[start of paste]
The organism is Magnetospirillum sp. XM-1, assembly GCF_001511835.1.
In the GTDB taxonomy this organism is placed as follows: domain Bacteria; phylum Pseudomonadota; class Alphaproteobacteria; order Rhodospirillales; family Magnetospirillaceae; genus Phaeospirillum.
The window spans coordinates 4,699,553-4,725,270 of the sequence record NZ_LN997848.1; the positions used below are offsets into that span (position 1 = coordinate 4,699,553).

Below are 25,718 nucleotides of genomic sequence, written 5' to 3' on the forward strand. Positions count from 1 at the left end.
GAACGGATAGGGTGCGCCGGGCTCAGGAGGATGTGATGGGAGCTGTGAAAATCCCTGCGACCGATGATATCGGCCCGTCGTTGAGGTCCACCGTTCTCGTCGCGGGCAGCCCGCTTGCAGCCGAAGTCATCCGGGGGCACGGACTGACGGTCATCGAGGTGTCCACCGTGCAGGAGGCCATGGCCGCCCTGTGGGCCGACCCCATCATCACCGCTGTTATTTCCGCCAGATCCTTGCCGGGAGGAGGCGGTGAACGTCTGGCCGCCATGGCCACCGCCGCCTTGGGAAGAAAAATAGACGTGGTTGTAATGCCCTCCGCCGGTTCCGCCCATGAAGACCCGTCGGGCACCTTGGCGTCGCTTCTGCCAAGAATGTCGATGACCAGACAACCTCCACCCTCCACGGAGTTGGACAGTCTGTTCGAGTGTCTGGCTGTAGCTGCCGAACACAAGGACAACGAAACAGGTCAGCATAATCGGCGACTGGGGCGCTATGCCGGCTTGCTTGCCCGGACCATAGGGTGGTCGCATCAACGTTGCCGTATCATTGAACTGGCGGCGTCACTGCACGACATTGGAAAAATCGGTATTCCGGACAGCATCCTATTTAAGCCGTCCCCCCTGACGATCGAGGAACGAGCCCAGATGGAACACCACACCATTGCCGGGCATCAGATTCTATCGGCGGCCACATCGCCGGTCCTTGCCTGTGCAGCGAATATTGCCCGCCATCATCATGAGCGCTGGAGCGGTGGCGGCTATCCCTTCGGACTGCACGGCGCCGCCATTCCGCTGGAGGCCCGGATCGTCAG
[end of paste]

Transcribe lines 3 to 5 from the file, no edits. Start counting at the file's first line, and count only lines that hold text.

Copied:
The window spans coordinates 4,699,553-4,725,270 of the sequence record NZ_LN997848.1; the positions used below are offsets into that span (position 1 = coordinate 4,699,553).

Below are 25,718 nucleotides of genomic sequence, written 5' to 3' on the forward strand. Positions count from 1 at the left end.
GAACGGATAGGGTGCGCCGGGCTCAGGAGGATGTGATGGGAGCTGTGAAAATCCCTGCGACCGATGATATCGGCCCGTCGTTGAGGTCCACCGTTCTCGTCGCGGGCAGCCCGCTTGCAGCCGAAGTCATCCGGGGGCACGGACTGACGGTCATCGAGGTGTCCACCGTGCAGGAGGCCATGGCCGCCCTGTGGGCCGACCCCATCATCACCGCTGTTATTTCCGCCAGATCCTTGCCGGGAGGAGGCGGTGAACGTCTGGCCGCCATGGCCACCGCCGCCTTGGGAAGAAAAATAGACGTGGTTGTAATGCCCTCCGCCGGTTCCGCCCATGAAGACCCGTCGGGCACCTTGGCGTCGCTTCTGCCAAGAATGTCGATGACCAGACAACCTCCACCCTCCACGGAGTTGGACAGTCTGTTCGAGTGTCTGGCTGTAGCTGCCGAACACAAGGACAACGAAACAGGTCAGCATAATCGGCGACTGGGGCGCTATGCCGGCTTGCTTGCCCGGACCATAGGGTGGTCGCATCAACGTTGCCGTATCATTGAACTGGCGGCGTCACTGCACGACATTGGAAAAATCGGTATTCCGGACAGCATCCTATTTAAGCCGTCCCCCCTGACGATCGAGGAACGAGCCCAGATGGAACACCACACCATTGCCGGGCATCAGATTCTATCGGCGGCCACATCGCCGGTCCTTGCCTGTGCAGCGAATATTGCCCGCCATCATCATGAGCGCTGGAGCGGTGGCGGCTATCCCTTCGGACTGCACGGCGCCGCCATTCCGCTGGAGGCCCGGATCGTCAG